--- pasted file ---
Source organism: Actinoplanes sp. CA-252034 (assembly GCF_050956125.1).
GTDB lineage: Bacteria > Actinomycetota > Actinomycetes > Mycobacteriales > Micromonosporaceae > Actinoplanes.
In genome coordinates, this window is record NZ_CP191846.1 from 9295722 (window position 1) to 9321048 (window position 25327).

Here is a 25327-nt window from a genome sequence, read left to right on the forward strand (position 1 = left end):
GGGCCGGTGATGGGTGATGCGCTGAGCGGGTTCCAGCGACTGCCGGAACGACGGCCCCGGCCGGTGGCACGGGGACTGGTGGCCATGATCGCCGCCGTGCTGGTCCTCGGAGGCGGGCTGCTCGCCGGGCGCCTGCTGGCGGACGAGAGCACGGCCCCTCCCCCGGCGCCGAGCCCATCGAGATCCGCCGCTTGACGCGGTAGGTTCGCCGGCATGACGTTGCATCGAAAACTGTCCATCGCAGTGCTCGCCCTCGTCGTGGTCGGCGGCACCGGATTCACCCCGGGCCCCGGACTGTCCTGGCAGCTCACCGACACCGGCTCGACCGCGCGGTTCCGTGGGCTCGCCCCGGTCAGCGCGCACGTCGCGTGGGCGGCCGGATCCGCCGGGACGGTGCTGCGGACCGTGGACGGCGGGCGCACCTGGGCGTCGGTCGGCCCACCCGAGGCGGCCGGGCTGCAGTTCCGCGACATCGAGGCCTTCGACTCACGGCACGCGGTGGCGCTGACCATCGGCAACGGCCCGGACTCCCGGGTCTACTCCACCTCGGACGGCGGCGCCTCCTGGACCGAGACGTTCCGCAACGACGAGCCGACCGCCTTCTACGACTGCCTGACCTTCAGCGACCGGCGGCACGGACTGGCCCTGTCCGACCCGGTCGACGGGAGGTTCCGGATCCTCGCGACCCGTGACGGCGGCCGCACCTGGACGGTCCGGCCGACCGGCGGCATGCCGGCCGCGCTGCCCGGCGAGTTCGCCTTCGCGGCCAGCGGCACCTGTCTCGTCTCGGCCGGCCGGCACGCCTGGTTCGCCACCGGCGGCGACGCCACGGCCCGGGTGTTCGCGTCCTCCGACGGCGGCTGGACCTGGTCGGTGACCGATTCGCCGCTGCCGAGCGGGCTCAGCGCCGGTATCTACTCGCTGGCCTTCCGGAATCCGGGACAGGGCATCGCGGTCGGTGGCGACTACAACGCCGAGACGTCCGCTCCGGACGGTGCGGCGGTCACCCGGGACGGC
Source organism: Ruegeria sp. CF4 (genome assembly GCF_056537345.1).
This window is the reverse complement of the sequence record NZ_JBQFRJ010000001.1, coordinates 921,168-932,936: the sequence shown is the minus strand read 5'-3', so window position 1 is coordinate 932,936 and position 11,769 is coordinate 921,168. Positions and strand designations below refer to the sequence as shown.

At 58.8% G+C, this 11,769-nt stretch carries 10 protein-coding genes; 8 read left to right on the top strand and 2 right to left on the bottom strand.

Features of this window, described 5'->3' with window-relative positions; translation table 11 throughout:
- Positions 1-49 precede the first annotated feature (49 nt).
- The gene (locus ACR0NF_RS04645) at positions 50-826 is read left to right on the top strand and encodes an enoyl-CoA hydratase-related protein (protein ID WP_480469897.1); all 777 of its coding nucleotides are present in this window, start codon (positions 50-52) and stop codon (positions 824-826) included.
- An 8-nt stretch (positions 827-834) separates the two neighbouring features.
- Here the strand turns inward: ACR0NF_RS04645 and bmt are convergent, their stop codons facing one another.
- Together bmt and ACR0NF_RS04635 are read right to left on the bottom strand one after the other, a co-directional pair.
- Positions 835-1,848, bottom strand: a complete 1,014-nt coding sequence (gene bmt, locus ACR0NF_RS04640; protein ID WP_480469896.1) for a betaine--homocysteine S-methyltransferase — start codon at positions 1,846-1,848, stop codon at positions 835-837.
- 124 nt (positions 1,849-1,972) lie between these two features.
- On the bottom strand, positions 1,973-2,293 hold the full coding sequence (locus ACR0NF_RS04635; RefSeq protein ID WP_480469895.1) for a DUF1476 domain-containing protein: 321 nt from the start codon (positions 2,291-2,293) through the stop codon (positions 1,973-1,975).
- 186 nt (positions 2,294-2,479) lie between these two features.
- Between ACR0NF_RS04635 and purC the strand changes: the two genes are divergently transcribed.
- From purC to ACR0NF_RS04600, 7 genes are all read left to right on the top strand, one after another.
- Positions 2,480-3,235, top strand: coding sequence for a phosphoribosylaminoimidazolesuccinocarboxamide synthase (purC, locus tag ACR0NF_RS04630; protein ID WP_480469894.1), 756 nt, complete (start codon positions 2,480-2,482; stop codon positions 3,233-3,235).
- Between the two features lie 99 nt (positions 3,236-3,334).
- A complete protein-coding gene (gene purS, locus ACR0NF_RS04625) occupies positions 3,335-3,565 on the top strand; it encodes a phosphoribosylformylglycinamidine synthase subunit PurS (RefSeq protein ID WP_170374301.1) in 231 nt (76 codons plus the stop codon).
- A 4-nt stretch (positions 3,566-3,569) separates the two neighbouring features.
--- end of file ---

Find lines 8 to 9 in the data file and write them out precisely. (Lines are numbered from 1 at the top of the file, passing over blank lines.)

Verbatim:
At 58.8% G+C, this 11,769-nt stretch carries 10 protein-coding genes; 8 read left to right on the top strand and 2 right to left on the bottom strand.

Features of this window, described 5'->3' with window-relative positions; translation table 11 throughout: